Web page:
The tracks are thoughtfully arranged out of film order, producing a fluent narrative...
Morag Reavley 2003
As comic book characters go, America's X-Men are pretty hardcore. With leather bodysuits and goth make-up, they look like a death-metal band after a particularly indecent night out. They're a long way from British comic-book heroes Lord Snooty and Desperate Dan.
And the film score for the second in the X-Men film franchise is suitably big, bad and baroque. Unlike the first - scored by Michael Kamen with mixed results - X2 is scored by John Ottman, director Bryan Singer's long-term collaborator, and a specialist in the macabre and malevolent. Previous work includes the delightfully-named Eight Legged Freaks and Snow White: A Tale Of Terror. The ideal qualifications, then, for orchestrating mutant super-heroes.
Ottman is a self-confessed Star Wars fan, and the John Williams heritage is evident from the start. Opener "Suite from X2" actually the films closing sequence introduces the scores wares: a driven main theme heavy with sawing strings and timpani; brassy flourishes and epic swoops; brooding sequences and hypertensive choirs.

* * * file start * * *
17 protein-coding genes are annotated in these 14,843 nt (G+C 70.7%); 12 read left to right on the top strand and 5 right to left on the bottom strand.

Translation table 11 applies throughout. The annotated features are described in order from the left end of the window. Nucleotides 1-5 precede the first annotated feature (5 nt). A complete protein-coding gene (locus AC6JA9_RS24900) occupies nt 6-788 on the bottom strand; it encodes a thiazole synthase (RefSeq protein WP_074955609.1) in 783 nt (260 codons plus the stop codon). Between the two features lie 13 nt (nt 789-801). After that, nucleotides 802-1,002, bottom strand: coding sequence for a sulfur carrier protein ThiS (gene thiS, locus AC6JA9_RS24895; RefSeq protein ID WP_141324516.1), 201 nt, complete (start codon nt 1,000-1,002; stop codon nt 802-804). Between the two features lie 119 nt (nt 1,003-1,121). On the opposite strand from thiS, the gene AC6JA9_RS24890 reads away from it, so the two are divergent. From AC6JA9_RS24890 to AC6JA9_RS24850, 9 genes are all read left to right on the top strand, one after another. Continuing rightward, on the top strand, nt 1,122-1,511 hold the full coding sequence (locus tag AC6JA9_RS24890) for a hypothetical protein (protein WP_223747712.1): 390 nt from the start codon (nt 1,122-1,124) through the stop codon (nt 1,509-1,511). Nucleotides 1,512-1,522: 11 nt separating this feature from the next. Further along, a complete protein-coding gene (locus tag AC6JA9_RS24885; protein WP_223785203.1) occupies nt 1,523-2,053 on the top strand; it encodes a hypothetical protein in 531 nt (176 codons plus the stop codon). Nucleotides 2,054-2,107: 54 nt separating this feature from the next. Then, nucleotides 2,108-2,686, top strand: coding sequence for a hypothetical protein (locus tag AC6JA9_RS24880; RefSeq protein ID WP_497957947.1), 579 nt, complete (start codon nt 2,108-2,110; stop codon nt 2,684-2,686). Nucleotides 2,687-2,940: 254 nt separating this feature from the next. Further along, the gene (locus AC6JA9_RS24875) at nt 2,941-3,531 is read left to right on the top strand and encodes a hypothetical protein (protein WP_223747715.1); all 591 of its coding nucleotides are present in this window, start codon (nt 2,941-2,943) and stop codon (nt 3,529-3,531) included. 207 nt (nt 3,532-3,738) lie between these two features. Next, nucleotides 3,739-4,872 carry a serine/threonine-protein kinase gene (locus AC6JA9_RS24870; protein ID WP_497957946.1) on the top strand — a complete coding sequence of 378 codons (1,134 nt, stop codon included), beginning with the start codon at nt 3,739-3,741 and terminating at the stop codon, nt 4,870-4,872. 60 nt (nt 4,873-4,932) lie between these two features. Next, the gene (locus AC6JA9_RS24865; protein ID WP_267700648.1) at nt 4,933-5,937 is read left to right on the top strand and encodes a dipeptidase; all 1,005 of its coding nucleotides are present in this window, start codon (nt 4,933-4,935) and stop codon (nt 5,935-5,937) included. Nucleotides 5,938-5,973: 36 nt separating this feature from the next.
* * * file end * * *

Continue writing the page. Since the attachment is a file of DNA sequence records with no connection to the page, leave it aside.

The tracks are thoughtfully arranged out of film order, producing a fluent narrative based on flamboyant, over-the-top character themes. Mystique's "Sneaky Mystique" is predatory and mysterious, with a tinge of evil. "Cerebro" sounds suitably thoughtful, with intellectual strings. Like the devil, though, Ian McKellen's sinister Magneto gets the best tunes; "Magneto's Old Tricks" is a grandiose choral number full of menace and unexpected turns.
Which is where Ottman really departs from his Star Wars templates - in the darkness of his imagination, played out to the full in "If You Really Knew" with its squealing choir and eerie, made-up sounds.
This is an engaging and surprisingly listenable score, with Ottman a worthy contender for the epic adventure musical crown. Can't wait to hear his score for Desperate Dan: Attack Of The Killer Cow Pies.